Over the last few weeks, the Internet has been buzzing over the news about Amtrak
's free writing residency; probably because it's one of the best ideas I (and many other writers) have heard in a long time.
I've already written about how much I love train travel
(briefly, I favor it over plane travel because it's so much less stressful, you get to see the beautiful places in between cities, and it's nice to be able to arrive at your destination city—and be in the middle of the city, not have to spend hours getting into town).
And nothing goes together better than writing and train travel—I think it's because it's both gently stimulating (there's always something interesting going by outside, even if it's just the light changing over a natural landscape) yet also totally relaxing. Is it because there's more seat room? That the slight rocking rhythm of the train is inherently chill? I have no idea, I just know that it works for me. I have found that studying, reading and writing on the train is a true treasure.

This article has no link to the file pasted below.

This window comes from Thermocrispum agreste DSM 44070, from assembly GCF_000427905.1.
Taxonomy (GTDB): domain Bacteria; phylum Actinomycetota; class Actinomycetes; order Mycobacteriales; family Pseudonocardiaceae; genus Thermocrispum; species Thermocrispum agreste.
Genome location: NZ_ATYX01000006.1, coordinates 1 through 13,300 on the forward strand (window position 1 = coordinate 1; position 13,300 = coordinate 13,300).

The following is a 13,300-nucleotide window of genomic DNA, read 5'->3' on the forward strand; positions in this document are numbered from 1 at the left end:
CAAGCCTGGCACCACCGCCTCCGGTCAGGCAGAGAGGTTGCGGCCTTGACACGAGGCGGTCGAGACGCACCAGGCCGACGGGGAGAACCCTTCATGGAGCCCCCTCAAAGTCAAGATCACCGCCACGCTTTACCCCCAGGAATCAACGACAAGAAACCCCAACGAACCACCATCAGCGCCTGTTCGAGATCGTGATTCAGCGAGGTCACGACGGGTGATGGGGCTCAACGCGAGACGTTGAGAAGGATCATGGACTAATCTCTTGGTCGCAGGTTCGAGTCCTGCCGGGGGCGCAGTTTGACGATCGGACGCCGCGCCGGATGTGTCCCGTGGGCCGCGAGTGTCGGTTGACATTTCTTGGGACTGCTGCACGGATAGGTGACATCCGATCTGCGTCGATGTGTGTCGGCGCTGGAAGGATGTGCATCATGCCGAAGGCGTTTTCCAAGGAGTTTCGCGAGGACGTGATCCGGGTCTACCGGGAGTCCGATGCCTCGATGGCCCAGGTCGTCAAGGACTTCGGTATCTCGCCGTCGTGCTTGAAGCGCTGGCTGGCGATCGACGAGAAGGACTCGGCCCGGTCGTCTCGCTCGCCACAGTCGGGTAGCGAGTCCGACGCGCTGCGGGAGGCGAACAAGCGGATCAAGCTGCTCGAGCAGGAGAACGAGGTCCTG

Novelist Alexander Chee, who wrote the original Tweet that got the idea rolling with Amtrak, told CNN
: "There's a mix of anonymity and rootlessness to being on a train that makes you feel you could be anyone, anywhere -- which turns out to be excellent ground for writing fiction."
I would say that goes for nonfiction too (I write essays and memoir and have found writing on the train to be highly productive).
Julia Quinn, Amtrak's director of social media told CNN that all this attention has been good for Amtrak, getting people to realize that riding the train is (even in you're not a writer) terribly romantic. She said, "It's been an overwhelming reception, I don't think we could ever have anticipated how quickly so many people would respond to the idea of the program, and how liberally they're endorsing it."
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